3.) But apparently Gene and Paul don’t think it’s that big of a challenge after all, because they both seem to think that the kinds of devices being observed outperforming our top military interceptor jets using what appears to be the kind of gravitational field propulsion system that’s required for superluminal spaceflight, is only maybe 50 years away for us. So which is it, guys? Is interstellar spaceflight impossible even for extraterrestrial civilizations that are on average 3 billion years ahead of us, or is it easy and just around the corner? You can’t have it both ways.

4.) Paul suggested that the craft we’re seeing could be some kind of projection that appears on radar and often emits artificial light. I don’t rule that out – a civilization billions of years ahead of us may well have that level of technological capability. My point is that it comes down to relative probability. Which is more likely: that a civilization would send probes to other worlds just like we do today (but across interstellar instead of interplanetary distances), or that they’d be able to project a solid kind of object that looks like a physical device, across light-years of interstellar space? The former seems a lot easier and more probable to me, but I think that both things may be happening (and other things that we may not even be able to comprehend at our level of advancement).

We also hear a lot of talk about “they” as if we’re talking about one civilization sending devices into our airspace. But clearly what we’re seeing with the empirical numbers from our top astronomers, is a model of a universe likely teeming with life, and probably a lot of intelligent life in the mix. So we should expect that civilizations at all levels of advancement would be exploring the universe, just as we will do when we devise the requisite level of technology. Some of them will have had interstellar spaceflight capability for a relatively short time, by the time they send probes or craft our way. Others on the far end of the spectrum may have incomprehensible levels of technology to facilitate interstellar exploration using wormholes or something even more exotic. So it seems reasonable to presume that some of the sightings we’re seeing are just advanced interstellar drones made of metals and other readily comprehensible technologies, while others may involve quantum engineering that defies our current understanding of the concept of “a machine.” It seems likely that all such possibilities and more are happening at the same time.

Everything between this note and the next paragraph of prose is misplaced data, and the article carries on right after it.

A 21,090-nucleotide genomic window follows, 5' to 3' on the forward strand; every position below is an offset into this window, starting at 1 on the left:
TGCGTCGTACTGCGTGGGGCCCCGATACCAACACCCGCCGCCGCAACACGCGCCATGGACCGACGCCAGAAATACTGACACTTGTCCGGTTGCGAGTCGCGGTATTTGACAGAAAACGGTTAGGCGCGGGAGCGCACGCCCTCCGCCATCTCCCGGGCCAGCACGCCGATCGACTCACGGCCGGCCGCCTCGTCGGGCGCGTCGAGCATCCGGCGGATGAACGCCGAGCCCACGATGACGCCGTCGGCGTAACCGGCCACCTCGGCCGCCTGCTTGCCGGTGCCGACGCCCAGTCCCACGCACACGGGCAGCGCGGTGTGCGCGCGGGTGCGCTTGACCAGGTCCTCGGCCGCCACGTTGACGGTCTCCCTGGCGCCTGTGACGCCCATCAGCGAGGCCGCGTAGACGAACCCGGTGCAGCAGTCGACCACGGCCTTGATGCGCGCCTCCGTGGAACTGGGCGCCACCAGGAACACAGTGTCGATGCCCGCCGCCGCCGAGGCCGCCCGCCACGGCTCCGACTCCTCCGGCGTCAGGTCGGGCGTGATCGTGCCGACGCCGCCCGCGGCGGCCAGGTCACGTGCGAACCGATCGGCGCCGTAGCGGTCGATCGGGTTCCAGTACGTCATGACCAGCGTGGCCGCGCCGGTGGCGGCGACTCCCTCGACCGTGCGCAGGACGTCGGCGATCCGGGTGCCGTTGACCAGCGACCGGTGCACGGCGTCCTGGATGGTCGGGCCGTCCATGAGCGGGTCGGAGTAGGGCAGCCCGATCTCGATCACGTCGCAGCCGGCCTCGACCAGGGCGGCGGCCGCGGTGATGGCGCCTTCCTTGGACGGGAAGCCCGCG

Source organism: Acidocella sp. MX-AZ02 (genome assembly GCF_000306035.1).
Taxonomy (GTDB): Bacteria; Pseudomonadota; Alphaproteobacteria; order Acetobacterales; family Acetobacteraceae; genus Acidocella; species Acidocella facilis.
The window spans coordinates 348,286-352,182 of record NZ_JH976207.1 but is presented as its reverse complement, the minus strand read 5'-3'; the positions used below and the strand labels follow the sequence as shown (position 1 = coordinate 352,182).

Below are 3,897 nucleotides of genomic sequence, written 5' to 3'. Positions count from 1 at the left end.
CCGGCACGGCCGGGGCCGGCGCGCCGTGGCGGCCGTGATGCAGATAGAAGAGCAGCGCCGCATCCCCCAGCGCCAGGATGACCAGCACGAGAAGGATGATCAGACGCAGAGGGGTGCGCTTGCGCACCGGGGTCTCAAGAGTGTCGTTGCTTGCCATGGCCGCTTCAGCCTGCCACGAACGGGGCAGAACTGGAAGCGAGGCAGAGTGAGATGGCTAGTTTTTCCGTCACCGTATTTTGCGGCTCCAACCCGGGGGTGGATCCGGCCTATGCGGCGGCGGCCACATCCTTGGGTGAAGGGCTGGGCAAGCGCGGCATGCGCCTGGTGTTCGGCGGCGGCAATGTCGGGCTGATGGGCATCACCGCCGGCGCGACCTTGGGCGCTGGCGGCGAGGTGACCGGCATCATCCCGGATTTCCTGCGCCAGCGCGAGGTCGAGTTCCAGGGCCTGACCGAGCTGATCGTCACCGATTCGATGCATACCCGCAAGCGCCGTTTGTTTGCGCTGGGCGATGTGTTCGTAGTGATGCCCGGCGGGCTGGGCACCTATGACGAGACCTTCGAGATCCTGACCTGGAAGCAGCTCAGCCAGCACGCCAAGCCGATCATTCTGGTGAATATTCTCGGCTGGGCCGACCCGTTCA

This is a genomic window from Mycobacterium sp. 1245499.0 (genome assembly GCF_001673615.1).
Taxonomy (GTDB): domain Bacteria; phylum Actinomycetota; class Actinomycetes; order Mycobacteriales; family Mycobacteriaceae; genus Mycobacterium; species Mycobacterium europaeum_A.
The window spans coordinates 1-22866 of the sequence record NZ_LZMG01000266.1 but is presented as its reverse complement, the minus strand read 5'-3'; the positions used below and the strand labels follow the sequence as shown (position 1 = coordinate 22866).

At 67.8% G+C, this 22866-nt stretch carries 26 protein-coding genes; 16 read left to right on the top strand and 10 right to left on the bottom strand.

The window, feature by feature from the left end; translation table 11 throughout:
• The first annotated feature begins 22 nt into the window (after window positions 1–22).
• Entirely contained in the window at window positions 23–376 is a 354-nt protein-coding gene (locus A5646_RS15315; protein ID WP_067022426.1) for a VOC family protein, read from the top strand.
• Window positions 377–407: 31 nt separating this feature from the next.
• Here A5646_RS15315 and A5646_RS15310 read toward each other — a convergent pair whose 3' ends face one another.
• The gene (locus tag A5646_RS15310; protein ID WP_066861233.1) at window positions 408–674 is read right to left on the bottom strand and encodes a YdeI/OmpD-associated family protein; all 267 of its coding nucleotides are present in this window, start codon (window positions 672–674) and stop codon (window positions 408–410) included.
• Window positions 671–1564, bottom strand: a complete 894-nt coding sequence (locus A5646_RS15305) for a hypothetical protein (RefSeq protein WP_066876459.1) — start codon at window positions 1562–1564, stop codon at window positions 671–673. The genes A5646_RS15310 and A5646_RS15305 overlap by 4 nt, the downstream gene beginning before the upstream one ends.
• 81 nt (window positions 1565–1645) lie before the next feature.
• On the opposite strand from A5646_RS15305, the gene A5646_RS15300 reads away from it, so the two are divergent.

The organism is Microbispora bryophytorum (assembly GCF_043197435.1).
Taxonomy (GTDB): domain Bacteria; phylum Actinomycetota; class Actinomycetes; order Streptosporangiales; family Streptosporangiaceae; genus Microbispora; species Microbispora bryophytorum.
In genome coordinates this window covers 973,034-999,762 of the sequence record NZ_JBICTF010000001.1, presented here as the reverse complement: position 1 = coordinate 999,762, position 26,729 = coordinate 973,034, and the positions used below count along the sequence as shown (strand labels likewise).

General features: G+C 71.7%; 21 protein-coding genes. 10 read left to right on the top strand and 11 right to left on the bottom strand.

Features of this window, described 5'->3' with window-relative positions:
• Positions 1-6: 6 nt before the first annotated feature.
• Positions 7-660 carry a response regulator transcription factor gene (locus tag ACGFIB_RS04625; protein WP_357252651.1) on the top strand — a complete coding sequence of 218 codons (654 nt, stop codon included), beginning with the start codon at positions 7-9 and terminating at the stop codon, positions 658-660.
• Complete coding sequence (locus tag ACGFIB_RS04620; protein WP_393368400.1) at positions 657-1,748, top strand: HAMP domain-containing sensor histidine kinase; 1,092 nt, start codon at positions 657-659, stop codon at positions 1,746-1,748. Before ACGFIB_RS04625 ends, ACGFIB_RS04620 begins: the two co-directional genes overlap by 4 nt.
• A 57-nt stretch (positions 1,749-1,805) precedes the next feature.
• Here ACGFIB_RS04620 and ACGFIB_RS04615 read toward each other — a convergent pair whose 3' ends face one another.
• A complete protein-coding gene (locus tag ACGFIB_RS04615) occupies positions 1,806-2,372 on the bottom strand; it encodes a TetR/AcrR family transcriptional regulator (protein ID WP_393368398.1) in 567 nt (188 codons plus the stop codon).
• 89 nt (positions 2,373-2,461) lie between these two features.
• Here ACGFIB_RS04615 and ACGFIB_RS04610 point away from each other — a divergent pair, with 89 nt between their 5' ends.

Gene and Paul seemed to offer an alternative explanation: that God or some god-like intelligence is somehow manifesting physical devices for our benefit – something that we can wrap our minds around, to make some furtive level of contact with us. Could be. But where is the origin of that intelligence? We don’t see any compelling evidence that the Earth is inhabited by such an intelligence (unless you consider hauntings, as Paul suggests, which sounds crazy to me – why the heck would some essentially omnipotent form of terrestrial intelligence only make itself known to us by taunting people walking around in empty houses at night? Such a proposition seems ludicrous, prima facie). So they would be, by definition, extraterrestrial in origin.

And I have to point out another error that Paul made on the show, when he suggested that the seemingly alien devices being reported by witnesses and radar operators appear to mimic the alien craft depicted in 1950s science fiction movies. That's not what happened Paul. The alien craft in those movies were modeled after what UFO witnesses were reporting, not the other way around.

And the historical evidence that we've been visited sporadically for centuries or millennia+, isn't evidence against the ETH; it's evidence in favor of it. It's not a recent phenomenon because the universe is evidently teeming with intelligent life and probably has been for billions of years. They've come by to check us out from time to time, apparently. This shouldn't be surprising to anyone.